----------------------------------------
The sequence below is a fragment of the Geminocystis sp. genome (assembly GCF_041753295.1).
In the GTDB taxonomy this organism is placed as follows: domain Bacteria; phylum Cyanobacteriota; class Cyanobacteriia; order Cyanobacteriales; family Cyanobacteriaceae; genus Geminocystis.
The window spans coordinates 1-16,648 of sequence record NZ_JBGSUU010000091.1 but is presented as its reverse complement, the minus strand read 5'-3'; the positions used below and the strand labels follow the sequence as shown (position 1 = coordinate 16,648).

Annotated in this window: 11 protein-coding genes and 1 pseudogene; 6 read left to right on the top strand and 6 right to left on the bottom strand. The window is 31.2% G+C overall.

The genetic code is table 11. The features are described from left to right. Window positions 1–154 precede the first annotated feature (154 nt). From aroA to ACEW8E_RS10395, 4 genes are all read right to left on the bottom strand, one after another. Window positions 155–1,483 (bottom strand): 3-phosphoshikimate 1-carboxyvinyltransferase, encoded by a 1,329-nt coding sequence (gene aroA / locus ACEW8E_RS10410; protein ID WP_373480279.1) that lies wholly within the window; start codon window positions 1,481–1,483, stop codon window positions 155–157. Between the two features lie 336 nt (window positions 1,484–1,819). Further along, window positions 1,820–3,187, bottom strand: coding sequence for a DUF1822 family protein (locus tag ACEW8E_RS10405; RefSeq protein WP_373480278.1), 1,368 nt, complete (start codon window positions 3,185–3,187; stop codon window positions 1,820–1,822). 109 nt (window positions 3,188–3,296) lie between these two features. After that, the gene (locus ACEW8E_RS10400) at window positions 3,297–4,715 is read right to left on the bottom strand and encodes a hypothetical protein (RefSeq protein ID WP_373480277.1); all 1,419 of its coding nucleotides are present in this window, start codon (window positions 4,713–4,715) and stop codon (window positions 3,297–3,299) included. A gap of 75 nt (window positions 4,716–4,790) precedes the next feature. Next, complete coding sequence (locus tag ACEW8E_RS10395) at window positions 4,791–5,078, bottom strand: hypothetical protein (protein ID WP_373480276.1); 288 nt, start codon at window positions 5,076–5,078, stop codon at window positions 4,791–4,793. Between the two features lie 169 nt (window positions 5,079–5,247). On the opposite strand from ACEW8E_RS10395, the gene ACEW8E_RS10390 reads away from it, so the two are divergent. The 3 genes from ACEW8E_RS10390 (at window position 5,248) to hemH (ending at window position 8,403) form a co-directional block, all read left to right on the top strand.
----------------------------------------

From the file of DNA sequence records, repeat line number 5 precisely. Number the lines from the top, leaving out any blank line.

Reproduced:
The genetic code is table 11. The features are described from left to right. Window positions 1–154 precede the first annotated feature (154 nt). From aroA to ACEW8E_RS10395, 4 genes are all read right to left on the bottom strand, one after another. Window positions 155–1,483 (bottom strand): 3-phosphoshikimate 1-carboxyvinyltransferase, encoded by a 1,329-nt coding sequence (gene aroA / locus ACEW8E_RS10410; protein ID WP_373480279.1) that lies wholly within the window; start codon window positions 1,481–1,483, stop codon window positions 155–157. Between the two features lie 336 nt (window positions 1,484–1,819). Further along, window positions 1,820–3,187, bottom strand: coding sequence for a DUF1822 family protein (locus tag ACEW8E_RS10405; RefSeq protein WP_373480278.1), 1,368 nt, complete (start codon window positions 3,185–3,187; stop codon window positions 1,820–1,822). 109 nt (window positions 3,188–3,296) lie between these two features. After that, the gene (locus ACEW8E_RS10400) at window positions 3,297–4,715 is read right to left on the bottom strand and encodes a hypothetical protein (RefSeq protein ID WP_373480277.1); all 1,419 of its coding nucleotides are present in this window, start codon (window positions 4,713–4,715) and stop codon (window positions 3,297–3,299) included. A gap of 75 nt (window positions 4,716–4,790) precedes the next feature. Next, complete coding sequence (locus tag ACEW8E_RS10395) at window positions 4,791–5,078, bottom strand: hypothetical protein (protein ID WP_373480276.1); 288 nt, start codon at window positions 5,076–5,078, stop codon at window positions 4,791–4,793. Between the two features lie 169 nt (window positions 5,079–5,247). On the opposite strand from ACEW8E_RS10395, the gene ACEW8E_RS10390 reads away from it, so the two are divergent. The 3 genes from ACEW8E_RS10390 (at window position 5,248) to hemH (ending at window position 8,403) form a co-directional block, all read left to right on the top strand.